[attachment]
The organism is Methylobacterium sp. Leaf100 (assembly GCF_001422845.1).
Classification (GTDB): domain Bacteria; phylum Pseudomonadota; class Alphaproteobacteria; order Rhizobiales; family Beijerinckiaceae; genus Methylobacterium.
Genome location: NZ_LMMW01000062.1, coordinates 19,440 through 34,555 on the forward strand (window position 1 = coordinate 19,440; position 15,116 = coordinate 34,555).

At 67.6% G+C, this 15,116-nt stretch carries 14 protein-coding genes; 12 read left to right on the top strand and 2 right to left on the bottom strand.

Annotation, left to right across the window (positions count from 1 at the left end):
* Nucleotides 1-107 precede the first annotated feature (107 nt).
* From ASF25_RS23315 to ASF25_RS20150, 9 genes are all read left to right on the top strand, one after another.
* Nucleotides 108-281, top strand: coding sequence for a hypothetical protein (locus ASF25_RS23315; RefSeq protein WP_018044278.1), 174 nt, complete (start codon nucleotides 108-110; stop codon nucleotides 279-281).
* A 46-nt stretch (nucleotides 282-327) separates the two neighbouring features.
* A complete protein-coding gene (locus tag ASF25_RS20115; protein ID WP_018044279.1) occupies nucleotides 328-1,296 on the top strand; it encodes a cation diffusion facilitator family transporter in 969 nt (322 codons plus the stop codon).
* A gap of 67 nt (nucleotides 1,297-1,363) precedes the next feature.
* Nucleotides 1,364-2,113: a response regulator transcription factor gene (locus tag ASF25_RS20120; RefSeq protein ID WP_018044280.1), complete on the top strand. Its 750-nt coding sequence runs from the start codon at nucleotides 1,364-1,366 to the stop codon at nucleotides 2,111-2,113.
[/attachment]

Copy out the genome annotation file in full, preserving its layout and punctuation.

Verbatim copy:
The organism is Methylobacterium sp. Leaf100 (assembly GCF_001422845.1).
Classification (GTDB): domain Bacteria; phylum Pseudomonadota; class Alphaproteobacteria; order Rhizobiales; family Beijerinckiaceae; genus Methylobacterium.
Genome location: NZ_LMMW01000062.1, coordinates 19,440 through 34,555 on the forward strand (window position 1 = coordinate 19,440; position 15,116 = coordinate 34,555).

At 67.6% G+C, this 15,116-nt stretch carries 14 protein-coding genes; 12 read left to right on the top strand and 2 right to left on the bottom strand.

Annotation, left to right across the window (positions count from 1 at the left end):
* Nucleotides 1-107 precede the first annotated feature (107 nt).
* From ASF25_RS23315 to ASF25_RS20150, 9 genes are all read left to right on the top strand, one after another.
* Nucleotides 108-281, top strand: coding sequence for a hypothetical protein (locus ASF25_RS23315; RefSeq protein WP_018044278.1), 174 nt, complete (start codon nucleotides 108-110; stop codon nucleotides 279-281).
* A 46-nt stretch (nucleotides 282-327) separates the two neighbouring features.
* A complete protein-coding gene (locus tag ASF25_RS20115; protein ID WP_018044279.1) occupies nucleotides 328-1,296 on the top strand; it encodes a cation diffusion facilitator family transporter in 969 nt (322 codons plus the stop codon).
* A gap of 67 nt (nucleotides 1,297-1,363) precedes the next feature.
* Nucleotides 1,364-2,113: a response regulator transcription factor gene (locus tag ASF25_RS20120; RefSeq protein ID WP_018044280.1), complete on the top strand. Its 750-nt coding sequence runs from the start codon at nucleotides 1,364-1,366 to the stop codon at nucleotides 2,111-2,113.